1. So you acknowledge there is no factual basis for faith in the free market. Of course if something only works in theory and then only after completely upending the status quo, what use is it?

                In reality you can’t not have a mixed economy. Government will always influence the market in direct and indirect ways.

                1. So you acknowledge there is no factual basis for faith in the free market

                  Wrong. There’s is plenty of factual evidence to show that the more free markets are the better they perform and the better off people are. You can compare for an obvious example highly regulated markets like health care and banking to other more free markets.

                  In reality you can’t not have a mixed economy. Government will always influence the market in direct and indirect ways.

                  Public choice theory says you are right but their is a solution rejecting the assumption that government should have that power. Liberal economics predominated in the US for some time and intervention was very curtailed prior to the progressive era.

                  It’s likely that government will always influence markets negatively but we can argue for a change in the direction better for the people instead of the one better for the elites.

            2. “if you had to pay for the service, some people would opt not to pay, leaving trash to pile up, or dumped in someone else’s yard.”

              1.Owner/Resident- No problem. If it becomes a fire or health hazard or he can no longer manage to keep it on his own property, neighbors could sue him to clean it up. If he dumps it on public property, the city fines him. Either way it would have been cheaper to pay a trash service.

              Renter: No problem. Lease agreement should determine responsible party. Take it up with them.

              “…not least because government doesn’t have to worry about turning a profit.”

              Fed Ex has to worry about turning a profit. Why then can they provide faster/better service for cheaper prices than the Post Office? Not to mention Fed Ex pays a lot of taxes out of their profits while the Post Office requires tax money to pay for the loss it runs.

              Once more in case you missed it:

              Fed Ex-Does more for less money with a smile and pays taxes in April

              Post Office-Does less for more money with a bothered sneer and and still manages to run at a loss requiring lots of tax dollars just to keep it going. Only still around because they’ve banned competition on most deliveries.

              1. Taking your neighbors to court every time they foul up the area is cheaper than just having an orderly sanitation system? The problem with libertopia is that we’d have to sacrifice so much obviously good things in order to maintain government hatred purity.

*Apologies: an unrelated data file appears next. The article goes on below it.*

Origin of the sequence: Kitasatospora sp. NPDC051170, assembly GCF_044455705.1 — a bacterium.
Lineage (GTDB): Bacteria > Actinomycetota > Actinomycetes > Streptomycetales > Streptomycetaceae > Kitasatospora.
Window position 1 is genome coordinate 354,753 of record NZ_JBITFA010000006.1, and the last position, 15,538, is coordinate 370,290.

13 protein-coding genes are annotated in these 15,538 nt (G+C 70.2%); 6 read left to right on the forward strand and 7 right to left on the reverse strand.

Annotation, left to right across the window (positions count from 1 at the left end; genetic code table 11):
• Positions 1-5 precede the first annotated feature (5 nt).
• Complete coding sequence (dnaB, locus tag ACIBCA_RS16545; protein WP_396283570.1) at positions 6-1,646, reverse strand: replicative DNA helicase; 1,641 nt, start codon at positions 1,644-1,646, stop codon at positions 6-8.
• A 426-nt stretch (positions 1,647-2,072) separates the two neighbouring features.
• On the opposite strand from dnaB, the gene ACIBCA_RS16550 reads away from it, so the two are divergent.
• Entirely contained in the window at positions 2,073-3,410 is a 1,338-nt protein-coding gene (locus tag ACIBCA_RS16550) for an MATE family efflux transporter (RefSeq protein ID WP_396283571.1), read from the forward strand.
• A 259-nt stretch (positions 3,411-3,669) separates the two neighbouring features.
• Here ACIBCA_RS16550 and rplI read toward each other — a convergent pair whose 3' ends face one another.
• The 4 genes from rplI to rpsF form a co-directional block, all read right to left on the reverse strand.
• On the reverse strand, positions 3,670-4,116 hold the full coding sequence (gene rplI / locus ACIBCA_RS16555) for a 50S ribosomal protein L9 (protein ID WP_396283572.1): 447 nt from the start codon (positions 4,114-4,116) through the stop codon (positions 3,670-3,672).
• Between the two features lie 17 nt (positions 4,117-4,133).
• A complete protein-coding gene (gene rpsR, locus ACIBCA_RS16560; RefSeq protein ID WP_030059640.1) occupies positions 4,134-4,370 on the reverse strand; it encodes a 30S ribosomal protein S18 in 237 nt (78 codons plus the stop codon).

The Post Office–admittedly possibly becoming more obsolete with time–delivers anywhere, rain or shine, very cheaply. It is a mistake to require government services to be the equal of the best in the business for any specific task. The point is to serve people universally and efficiently. Businesses can select which markets they go into and are under no obligation to the people at large. People wanting the government to “act like a business” don’t get it at all. And they usually seriously overestimate the abilities of business.

                1. “Taking your neighbors to court every time they foul up the area is cheaper than just having an orderly sanitation system?”

                  Yes. Suing the few people who are responsible enough build up the credit to buy a house and keep the other utilities connected in order to produce trash but who are inexplicably helpless or irresponsible when it comes to paying for trash pickups until they are buried in it would be cheaper than funding a government monopoly and all the union pensions that come with it. Especially because these few trash mongrels, who exist mostly in your head, would eventually learn that they could be sued and wish to avoid it.

                  “People wanting the government to “act like a business” don’t get it at all.”

                  Now your getting to it. I don’t want government to act like a business. I want it to act like a government. I want it to stop monopolizing business interests and monopolize the use of retaliatory force.

              2. I live in a city that uses a private company for refuse services. It’s not the utopia you might think. It’s a monopoly, it isn’t any cheaper for the consumer, the city isn’t any cleaner. Their prices rise faster than Comcast with less customer service than the Post Office, INS and IRS combined. Sue my neighbor each time they foul up? K. Then only the lawyers win and I thought we are supposed to hate lawyers, no? Have the city fine them? I thought government and fines were an infringement on our rights. Plus who pays for the dept. that does all the fining and enforcing? Taxpayers? Dog forbid.